Coming into a space like Berkeley I always knew I would grow as a person. And not to be cliche but I really do feel like Berkeley has pushed me forward so much, and I really do believe it is different from other colleges.
One: There are so many communities on campus that actively work towards making an impact in their world.
In my mind I always dream of making a difference and having a purpose in life beyond my own. And to this day I fight for what I believe in and want to shape my future years in education and career to align with my values. Over the course of a year as a Haas public service leader through the Public Service Center, I was able to meet a collective of passionate people who were organizing and working with community organizations to help undocumented high schoolers with legal papers, research legislation on the housing crisis in Berkeley, create pathways for indigenous people to come from Australia to the United States, and so much more.
I am continually inspired by this group of students – and students outside of this space who are doing so much for the community that are close to their hearts and heritage. Seeing individuals on campus really understand their roots and want to push the boundaries of social work and organizing while they pursue their degrees has reassured me that I can also work towards the same.
Two: The worst that can happen is someone says no.
I’ve always been told and been comfortable with blending into the background. And it can be really tough to receive rejections to whatever you apply to, whether that be a student organization, scholarship, a research position, or even a job– Trust me, I’ve had my fair share so far in my 4 semesters at Cal so far. Being rejected for clubs my first few semesters really dejected me to where I didn’t really feel like trying to go for them again. Now however, my attitude is completely different. I think over the past few weeks I’ve learned to bite down my pride and just ‘shoot my shot’ at every internship offer for this summer. It was super nerve wracking and I also was disappointed when I would get no responses or get a notification on handshake that read ‘XYZ has decided to move on with their application process …” But despite all the times I have gotten rejected from a position, I remembered that there’s a 0% chance if I don’t try at all.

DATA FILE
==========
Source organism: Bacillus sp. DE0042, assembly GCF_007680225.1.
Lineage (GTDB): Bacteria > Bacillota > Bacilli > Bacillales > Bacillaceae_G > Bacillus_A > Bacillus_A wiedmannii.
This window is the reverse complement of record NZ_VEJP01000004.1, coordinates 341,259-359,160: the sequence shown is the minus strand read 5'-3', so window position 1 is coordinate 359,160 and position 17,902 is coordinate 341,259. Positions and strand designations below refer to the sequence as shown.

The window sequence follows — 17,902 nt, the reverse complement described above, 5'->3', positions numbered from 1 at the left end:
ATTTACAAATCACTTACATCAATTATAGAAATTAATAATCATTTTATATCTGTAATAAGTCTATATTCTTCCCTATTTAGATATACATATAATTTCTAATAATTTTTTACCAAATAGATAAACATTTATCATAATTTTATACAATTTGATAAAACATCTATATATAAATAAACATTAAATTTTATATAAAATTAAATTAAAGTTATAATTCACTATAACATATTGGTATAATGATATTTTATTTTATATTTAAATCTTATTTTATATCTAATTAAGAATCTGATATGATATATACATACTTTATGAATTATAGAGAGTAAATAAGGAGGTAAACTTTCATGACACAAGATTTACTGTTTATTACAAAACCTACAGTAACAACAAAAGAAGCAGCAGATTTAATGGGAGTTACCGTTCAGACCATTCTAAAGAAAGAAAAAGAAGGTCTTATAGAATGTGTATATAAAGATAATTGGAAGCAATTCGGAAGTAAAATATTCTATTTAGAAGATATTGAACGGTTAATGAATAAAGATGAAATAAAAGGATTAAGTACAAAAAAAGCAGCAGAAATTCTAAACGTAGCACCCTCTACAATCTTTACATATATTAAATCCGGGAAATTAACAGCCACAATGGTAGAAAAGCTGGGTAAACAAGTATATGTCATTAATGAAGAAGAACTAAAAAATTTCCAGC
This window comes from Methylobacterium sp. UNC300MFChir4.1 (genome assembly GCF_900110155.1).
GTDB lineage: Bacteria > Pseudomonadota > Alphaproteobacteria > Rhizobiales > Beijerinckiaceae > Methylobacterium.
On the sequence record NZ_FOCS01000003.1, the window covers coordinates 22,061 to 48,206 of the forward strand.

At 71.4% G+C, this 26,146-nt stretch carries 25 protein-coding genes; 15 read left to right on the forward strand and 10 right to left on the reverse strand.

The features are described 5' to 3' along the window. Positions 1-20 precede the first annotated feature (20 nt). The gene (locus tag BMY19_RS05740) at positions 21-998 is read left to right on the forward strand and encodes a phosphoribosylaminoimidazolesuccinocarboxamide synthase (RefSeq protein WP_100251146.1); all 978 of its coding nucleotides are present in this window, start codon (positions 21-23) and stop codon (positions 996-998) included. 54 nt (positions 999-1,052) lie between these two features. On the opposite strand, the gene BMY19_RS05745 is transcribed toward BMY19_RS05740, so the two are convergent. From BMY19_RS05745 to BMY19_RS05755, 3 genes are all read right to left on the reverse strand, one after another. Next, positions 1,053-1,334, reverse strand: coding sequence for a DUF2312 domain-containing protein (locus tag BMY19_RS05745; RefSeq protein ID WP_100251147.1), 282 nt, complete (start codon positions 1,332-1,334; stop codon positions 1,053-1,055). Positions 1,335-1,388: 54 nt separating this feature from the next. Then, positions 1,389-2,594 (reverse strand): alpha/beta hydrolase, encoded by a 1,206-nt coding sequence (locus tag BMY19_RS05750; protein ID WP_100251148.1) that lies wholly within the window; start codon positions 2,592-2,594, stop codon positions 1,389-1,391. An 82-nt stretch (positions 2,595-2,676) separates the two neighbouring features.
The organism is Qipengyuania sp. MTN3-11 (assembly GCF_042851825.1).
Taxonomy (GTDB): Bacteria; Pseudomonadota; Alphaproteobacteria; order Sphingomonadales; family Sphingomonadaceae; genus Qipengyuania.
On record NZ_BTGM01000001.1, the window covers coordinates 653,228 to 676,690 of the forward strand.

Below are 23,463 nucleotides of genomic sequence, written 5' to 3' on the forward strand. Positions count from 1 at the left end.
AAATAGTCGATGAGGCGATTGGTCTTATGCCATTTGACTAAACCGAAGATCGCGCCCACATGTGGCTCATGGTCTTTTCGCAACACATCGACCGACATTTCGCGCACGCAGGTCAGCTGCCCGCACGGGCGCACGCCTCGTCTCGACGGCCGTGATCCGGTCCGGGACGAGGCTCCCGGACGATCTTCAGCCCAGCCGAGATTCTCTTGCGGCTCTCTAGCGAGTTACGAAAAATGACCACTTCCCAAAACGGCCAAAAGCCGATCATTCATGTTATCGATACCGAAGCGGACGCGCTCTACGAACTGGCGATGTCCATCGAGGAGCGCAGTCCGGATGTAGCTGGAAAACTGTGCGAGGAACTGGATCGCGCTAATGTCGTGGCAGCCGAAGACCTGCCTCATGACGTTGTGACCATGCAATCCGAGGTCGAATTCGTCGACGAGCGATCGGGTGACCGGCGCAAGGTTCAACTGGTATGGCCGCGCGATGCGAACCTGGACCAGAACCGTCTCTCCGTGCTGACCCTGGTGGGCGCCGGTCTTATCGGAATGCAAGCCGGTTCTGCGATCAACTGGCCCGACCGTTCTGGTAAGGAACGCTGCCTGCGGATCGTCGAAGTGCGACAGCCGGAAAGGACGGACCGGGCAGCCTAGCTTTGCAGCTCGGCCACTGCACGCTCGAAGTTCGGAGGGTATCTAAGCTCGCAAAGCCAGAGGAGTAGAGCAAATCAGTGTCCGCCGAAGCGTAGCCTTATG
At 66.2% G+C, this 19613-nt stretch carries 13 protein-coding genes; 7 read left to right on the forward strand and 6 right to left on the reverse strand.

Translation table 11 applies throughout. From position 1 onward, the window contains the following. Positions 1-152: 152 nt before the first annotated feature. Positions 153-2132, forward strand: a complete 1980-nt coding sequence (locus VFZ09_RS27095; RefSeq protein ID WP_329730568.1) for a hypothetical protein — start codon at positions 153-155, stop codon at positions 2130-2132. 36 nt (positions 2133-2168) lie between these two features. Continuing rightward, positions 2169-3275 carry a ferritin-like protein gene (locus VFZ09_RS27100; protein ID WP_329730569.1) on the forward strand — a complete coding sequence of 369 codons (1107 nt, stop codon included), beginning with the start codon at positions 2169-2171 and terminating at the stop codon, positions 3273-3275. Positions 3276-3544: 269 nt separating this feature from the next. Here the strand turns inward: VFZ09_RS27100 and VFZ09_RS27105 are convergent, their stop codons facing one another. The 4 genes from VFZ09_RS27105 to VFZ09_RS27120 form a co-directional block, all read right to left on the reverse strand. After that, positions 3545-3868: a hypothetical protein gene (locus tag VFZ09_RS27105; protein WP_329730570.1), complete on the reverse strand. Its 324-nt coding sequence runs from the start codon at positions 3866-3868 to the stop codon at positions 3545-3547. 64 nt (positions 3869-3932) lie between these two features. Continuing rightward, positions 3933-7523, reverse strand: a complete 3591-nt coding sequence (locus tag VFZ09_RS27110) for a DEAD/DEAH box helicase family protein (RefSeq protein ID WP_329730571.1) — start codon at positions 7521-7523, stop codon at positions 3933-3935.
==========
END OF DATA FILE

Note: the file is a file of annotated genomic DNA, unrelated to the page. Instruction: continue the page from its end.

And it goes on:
The worst that can happen when you’re applying for anything is that you get rejected. And even in that process you can learn and grow, because it gives you an opportunity to humble yourself and ask how you can be better.
Three: Be proud of where you are and what you bring to the table.
I didn’t learn how to be confident and proud of what work I am doing until very recently. It’s easy to forget all the accomplishments and validity you have in a body of 40,000 students where some are olympians or math geniuses. But in searching for myself over the last year, I’ve realized that there are people who are willing to trust in my work and support me. I’ve learned how to be unapologetic in spaces that I belong in, to display what I know and be confident in my passions and vision for the future. I think that realizing that you are just as amazing as the next person can be difficult – it doesn’t show only through numerical metrics or resumes – but having the confidence – or even the confidence to fake confidence – can be such a game changer.
I earnestly do believe that Berkeley offers so many resources and classes to grow professionally. But some of the invaluable lessons I’ve experienced so far in our rigorous institution is not how to derive a function or visualize data. It was how I view myself in comparison to others, and how I have the capabilities to impact change in the world regardless of what others may be doing. I am continually inspired by my peers and their good work, and hope that others who are at or wanting to come to Berkeley experiences the same.